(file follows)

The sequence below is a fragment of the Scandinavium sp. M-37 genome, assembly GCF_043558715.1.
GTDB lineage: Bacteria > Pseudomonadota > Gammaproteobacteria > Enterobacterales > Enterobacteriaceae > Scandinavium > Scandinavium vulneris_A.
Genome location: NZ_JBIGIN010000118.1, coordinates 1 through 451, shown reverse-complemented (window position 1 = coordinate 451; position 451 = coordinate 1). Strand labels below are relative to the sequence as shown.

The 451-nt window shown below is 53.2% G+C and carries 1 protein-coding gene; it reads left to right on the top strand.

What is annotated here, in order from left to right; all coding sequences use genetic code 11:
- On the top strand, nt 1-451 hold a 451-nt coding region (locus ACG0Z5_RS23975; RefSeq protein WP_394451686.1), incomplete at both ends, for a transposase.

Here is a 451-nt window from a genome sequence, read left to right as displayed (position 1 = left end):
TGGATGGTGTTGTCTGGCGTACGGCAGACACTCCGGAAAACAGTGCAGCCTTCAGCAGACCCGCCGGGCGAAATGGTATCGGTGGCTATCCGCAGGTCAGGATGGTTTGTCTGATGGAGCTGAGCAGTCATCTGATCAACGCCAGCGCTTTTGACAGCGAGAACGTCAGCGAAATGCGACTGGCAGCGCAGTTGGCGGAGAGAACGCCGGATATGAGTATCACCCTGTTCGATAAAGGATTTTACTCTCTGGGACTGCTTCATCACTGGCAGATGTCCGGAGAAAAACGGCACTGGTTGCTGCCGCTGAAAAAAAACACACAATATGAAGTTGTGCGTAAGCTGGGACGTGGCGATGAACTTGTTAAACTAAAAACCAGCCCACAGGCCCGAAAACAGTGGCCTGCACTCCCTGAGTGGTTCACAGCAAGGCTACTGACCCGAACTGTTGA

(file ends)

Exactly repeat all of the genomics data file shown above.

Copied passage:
The sequence below is a fragment of the Scandinavium sp. M-37 genome, assembly GCF_043558715.1.
GTDB lineage: Bacteria > Pseudomonadota > Gammaproteobacteria > Enterobacterales > Enterobacteriaceae > Scandinavium > Scandinavium vulneris_A.
Genome location: NZ_JBIGIN010000118.1, coordinates 1 through 451, shown reverse-complemented (window position 1 = coordinate 451; position 451 = coordinate 1). Strand labels below are relative to the sequence as shown.

The 451-nt window shown below is 53.2% G+C and carries 1 protein-coding gene; it reads left to right on the top strand.

What is annotated here, in order from left to right; all coding sequences use genetic code 11:
- On the top strand, nt 1-451 hold a 451-nt coding region (locus ACG0Z5_RS23975; RefSeq protein WP_394451686.1), incomplete at both ends, for a transposase.

Here is a 451-nt window from a genome sequence, read left to right as displayed (position 1 = left end):
TGGATGGTGTTGTCTGGCGTACGGCAGACACTCCGGAAAACAGTGCAGCCTTCAGCAGACCCGCCGGGCGAAATGGTATCGGTGGCTATCCGCAGGTCAGGATGGTTTGTCTGATGGAGCTGAGCAGTCATCTGATCAACGCCAGCGCTTTTGACAGCGAGAACGTCAGCGAAATGCGACTGGCAGCGCAGTTGGCGGAGAGAACGCCGGATATGAGTATCACCCTGTTCGATAAAGGATTTTACTCTCTGGGACTGCTTCATCACTGGCAGATGTCCGGAGAAAAACGGCACTGGTTGCTGCCGCTGAAAAAAAACACACAATATGAAGTTGTGCGTAAGCTGGGACGTGGCGATGAACTTGTTAAACTAAAAACCAGCCCACAGGCCCGAAAACAGTGGCCTGCACTCCCTGAGTGGTTCACAGCAAGGCTACTGACCCGAACTGTTGA